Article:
05 mar The blue and gold of Reflective Teaching
A week ago the internet went crazy over a dress on a hanger. “What colors is this dress?”, people just had to know. Many people saw it like I did, white and gold. Others saw it as blue and black. Both camps came up with theories to justify not only that they were right but, more importantly, that the other group was wrong.
In a way, colors are nothing more than an optical illusion. However, if we can vary so much on our perception of concrete objects (like a dress), what is that to say of more abstract events or complex processes (such as a lesson or the language learning process)?
Perception is tricky. Perception differs from individual to individual. Perception can even change with the same person at different times (e.g. not liking a movie once and loving it the second time you see it).
Those are quasi-truisms, but we (myself included) don’t often work based on those premises. Take, for instance, our tendency to overvalue our perception of our experiences: “This works in class”, “this would never work with Brazilian students”, “my students learn better this way”, etc. Those sentences might be indicative that we are not only taking our point of view (one of many possible) as the one and only truth, but also generalizing from there. And here is where the danger lies.
I’m not trying to downplay the value of experience. As Freire (1993/2012, p.61) said, “o que me parece fundamental deixar claro é que a leitura do mundo que é feita a partir da experiência sensorial não basta. Mas, por outro lado, não pode ser desprezada como inferior.” [To me what seems to need to be made very clear is that the reading of the world done from sensorial experience is not enough. But on the other hand, it cannot be despised as inferior]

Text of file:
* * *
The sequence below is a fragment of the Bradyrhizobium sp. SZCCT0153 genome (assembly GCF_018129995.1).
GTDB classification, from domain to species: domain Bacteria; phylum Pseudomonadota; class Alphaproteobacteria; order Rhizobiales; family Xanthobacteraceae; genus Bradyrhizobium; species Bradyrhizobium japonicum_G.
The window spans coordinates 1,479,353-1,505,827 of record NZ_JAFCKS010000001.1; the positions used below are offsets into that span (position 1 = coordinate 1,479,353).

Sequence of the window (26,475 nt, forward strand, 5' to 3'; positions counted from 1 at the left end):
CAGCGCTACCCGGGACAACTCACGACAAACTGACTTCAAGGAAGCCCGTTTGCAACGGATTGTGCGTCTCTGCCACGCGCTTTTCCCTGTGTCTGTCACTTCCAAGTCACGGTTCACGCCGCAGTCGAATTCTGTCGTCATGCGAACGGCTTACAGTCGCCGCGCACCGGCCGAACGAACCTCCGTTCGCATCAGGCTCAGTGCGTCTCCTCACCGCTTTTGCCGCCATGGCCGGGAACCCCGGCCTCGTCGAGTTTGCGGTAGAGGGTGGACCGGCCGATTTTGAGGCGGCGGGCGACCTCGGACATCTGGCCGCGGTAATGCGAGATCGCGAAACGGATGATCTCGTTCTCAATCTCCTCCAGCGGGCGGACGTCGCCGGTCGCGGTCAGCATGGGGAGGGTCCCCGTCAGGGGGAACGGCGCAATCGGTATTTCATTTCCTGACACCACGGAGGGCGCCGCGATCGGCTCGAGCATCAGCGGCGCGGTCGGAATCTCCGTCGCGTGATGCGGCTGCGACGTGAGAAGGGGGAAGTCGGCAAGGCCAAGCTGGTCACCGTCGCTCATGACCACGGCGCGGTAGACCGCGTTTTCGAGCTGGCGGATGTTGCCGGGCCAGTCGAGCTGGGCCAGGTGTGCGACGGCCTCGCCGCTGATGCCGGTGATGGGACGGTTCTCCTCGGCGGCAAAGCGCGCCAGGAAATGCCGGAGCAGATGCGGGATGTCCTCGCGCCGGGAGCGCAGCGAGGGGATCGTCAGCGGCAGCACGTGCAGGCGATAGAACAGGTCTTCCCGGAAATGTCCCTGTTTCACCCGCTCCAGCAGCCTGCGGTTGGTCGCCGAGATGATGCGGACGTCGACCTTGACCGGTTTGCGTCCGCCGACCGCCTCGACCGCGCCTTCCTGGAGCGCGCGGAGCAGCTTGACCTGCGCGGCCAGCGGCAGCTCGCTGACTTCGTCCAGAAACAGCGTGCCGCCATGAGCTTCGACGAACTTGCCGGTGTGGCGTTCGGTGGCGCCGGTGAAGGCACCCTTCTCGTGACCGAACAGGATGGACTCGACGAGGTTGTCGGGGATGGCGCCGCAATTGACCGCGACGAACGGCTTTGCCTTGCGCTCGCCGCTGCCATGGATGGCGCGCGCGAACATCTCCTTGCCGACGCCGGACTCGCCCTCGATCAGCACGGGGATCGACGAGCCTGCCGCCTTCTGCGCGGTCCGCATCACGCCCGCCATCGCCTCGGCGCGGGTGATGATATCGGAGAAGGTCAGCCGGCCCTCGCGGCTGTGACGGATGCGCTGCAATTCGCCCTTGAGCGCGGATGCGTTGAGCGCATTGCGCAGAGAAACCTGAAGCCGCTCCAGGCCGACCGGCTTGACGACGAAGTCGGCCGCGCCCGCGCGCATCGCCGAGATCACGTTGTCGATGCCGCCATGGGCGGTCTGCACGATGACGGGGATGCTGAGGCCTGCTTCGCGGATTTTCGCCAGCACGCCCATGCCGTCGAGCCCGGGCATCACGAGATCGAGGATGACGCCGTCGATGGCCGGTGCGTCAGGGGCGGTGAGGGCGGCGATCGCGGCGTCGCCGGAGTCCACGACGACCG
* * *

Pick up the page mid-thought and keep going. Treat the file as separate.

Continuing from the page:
Our classroom experience is extremely important, but for the experience to be useful, as Freire puts it, we need to step back and think it over. Give it a second thought, be it by discussing it with fellow teachers, being observed, observing other teachers, or reading about it. And by reading, I mean studying.
I don’t know why, but for a profession that makes a living out of other people’s study, we teachers sure seem paradoxically averse to it at times. Teacher education, says Freire, tends to dichotomize theory and practice, and either emphasize practice as the only thing worth anything or negate it completely in favor of theory.
It’s 2015 already. We should be able to see it both ways. The gold of reflective teaching lies in being able to transit from theory to practice and back again, understanding the two not as opponents but as intertwined concepts. To phrase it like Freire, it’s theory wet from practice, practice wet from theory. For crying out loud, the dress is both white and gold and blue and black. It all depends on the eye cells we use.
Freire, P. (1993/2012). Professora, sim; tia, não: Cartas a quem ousa ensinar [Teachers as cultural workers: Letters to those who dare teach]. 23rd ed. Rio de Janeiro: Civilização Brasileira.